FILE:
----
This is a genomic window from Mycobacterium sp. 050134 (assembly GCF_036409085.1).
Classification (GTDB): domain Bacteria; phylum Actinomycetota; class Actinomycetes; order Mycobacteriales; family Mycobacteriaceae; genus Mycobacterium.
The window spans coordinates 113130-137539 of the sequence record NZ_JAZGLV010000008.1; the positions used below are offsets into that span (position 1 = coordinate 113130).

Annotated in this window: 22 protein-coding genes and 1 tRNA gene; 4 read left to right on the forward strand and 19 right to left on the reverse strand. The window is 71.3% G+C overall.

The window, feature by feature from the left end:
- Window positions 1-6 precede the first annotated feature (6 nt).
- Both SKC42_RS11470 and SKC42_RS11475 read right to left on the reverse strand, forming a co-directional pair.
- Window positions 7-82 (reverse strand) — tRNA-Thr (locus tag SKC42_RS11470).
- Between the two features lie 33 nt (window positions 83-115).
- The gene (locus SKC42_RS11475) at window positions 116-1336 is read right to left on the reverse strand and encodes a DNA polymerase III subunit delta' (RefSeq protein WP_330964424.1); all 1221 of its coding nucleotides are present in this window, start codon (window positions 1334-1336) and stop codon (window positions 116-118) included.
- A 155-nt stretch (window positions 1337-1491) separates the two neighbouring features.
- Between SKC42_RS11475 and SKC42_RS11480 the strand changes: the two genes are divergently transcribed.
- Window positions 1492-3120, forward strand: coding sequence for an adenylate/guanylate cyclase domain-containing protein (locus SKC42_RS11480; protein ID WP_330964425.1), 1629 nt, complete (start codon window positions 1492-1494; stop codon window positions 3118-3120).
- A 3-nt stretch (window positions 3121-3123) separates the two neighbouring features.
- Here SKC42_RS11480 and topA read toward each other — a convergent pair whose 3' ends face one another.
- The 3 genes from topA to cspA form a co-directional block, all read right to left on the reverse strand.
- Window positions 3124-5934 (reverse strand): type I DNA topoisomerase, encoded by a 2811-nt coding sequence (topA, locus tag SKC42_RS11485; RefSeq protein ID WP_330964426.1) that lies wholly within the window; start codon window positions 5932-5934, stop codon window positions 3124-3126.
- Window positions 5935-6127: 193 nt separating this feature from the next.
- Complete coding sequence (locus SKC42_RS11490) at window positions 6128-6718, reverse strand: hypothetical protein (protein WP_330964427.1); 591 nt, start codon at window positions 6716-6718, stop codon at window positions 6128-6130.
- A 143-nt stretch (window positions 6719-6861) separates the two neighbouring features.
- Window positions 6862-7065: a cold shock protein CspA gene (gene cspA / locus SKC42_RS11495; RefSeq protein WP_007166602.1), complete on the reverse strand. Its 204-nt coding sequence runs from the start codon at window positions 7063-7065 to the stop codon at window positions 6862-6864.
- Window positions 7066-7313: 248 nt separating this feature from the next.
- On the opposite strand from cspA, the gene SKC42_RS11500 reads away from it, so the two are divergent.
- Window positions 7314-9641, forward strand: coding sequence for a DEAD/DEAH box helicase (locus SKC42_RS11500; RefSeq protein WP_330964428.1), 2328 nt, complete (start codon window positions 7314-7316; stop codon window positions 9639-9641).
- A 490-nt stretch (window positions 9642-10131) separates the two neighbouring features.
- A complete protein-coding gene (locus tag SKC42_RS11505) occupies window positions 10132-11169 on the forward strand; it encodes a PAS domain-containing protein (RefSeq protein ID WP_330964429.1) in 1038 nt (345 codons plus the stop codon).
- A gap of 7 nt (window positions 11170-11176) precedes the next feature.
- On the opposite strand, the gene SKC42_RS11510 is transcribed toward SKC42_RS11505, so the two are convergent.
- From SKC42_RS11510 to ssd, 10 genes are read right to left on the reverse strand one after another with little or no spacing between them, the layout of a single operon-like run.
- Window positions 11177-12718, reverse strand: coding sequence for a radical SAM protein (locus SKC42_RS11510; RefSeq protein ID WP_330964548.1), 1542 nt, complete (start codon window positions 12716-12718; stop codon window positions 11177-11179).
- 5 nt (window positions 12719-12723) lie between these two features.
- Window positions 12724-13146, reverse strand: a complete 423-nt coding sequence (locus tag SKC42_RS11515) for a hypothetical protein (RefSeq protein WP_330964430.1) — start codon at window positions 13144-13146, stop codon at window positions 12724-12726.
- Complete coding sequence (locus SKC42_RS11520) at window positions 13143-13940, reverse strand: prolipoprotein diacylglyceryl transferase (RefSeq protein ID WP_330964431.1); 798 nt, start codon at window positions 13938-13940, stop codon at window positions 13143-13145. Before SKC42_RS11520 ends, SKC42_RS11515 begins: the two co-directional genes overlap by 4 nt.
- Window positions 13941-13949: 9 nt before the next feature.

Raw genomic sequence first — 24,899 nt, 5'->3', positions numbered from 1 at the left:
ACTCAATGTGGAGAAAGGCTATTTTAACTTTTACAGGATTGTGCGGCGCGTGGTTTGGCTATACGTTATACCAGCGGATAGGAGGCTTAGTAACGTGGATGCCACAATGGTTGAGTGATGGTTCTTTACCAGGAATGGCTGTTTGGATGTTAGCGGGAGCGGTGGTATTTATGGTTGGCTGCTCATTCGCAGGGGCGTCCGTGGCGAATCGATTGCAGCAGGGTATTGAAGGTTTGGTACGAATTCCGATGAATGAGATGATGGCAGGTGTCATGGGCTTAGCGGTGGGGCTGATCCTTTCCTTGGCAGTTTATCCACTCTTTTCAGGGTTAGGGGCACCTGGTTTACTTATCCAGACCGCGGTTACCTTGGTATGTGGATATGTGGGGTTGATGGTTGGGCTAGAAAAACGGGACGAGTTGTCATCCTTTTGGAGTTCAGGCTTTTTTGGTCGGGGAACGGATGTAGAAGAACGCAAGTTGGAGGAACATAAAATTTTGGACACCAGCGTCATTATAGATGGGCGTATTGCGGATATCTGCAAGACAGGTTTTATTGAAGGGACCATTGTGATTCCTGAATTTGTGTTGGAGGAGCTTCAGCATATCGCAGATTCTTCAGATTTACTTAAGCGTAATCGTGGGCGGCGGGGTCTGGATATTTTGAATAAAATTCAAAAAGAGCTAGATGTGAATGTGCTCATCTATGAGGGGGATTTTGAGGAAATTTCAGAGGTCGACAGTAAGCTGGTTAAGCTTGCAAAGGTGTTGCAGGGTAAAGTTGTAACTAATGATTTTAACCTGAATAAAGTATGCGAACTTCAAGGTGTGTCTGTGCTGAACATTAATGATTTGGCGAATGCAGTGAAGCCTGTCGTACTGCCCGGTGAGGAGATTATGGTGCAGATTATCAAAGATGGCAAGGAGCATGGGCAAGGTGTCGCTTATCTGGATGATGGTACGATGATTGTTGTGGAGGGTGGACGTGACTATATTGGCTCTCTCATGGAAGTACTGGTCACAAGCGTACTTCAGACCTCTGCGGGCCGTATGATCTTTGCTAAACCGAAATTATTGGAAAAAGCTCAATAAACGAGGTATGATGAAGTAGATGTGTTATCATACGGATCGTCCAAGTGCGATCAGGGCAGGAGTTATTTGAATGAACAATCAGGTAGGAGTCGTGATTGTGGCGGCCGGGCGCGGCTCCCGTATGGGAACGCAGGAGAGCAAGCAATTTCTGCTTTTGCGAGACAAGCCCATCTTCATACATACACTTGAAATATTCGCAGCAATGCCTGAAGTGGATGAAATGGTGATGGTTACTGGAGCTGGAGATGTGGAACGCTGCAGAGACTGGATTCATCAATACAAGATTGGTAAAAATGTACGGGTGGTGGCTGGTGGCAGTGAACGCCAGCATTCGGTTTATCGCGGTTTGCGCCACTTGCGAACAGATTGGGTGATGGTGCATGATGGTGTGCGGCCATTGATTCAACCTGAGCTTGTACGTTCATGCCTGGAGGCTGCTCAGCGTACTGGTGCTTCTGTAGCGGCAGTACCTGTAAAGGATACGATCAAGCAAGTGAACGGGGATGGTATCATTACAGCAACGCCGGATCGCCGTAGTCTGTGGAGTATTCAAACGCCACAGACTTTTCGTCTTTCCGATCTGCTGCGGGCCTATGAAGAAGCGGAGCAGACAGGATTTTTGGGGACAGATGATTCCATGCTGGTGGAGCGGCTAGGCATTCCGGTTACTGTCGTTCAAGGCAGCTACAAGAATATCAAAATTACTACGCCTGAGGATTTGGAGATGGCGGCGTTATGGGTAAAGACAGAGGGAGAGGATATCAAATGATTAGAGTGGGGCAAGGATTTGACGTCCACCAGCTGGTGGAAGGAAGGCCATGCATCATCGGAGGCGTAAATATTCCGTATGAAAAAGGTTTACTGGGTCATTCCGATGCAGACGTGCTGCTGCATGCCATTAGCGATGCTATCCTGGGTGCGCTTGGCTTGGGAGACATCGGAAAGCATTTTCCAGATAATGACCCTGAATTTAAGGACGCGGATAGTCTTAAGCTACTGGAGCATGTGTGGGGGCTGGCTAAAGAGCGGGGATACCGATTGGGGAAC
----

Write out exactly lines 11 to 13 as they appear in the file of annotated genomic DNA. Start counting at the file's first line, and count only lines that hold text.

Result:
- A 155-nt stretch (window positions 1337-1491) separates the two neighbouring features.
- Between SKC42_RS11475 and SKC42_RS11480 the strand changes: the two genes are divergently transcribed.
- Window positions 1492-3120, forward strand: coding sequence for an adenylate/guanylate cyclase domain-containing protein (locus SKC42_RS11480; protein ID WP_330964425.1), 1629 nt, complete (start codon window positions 1492-1494; stop codon window positions 3118-3120).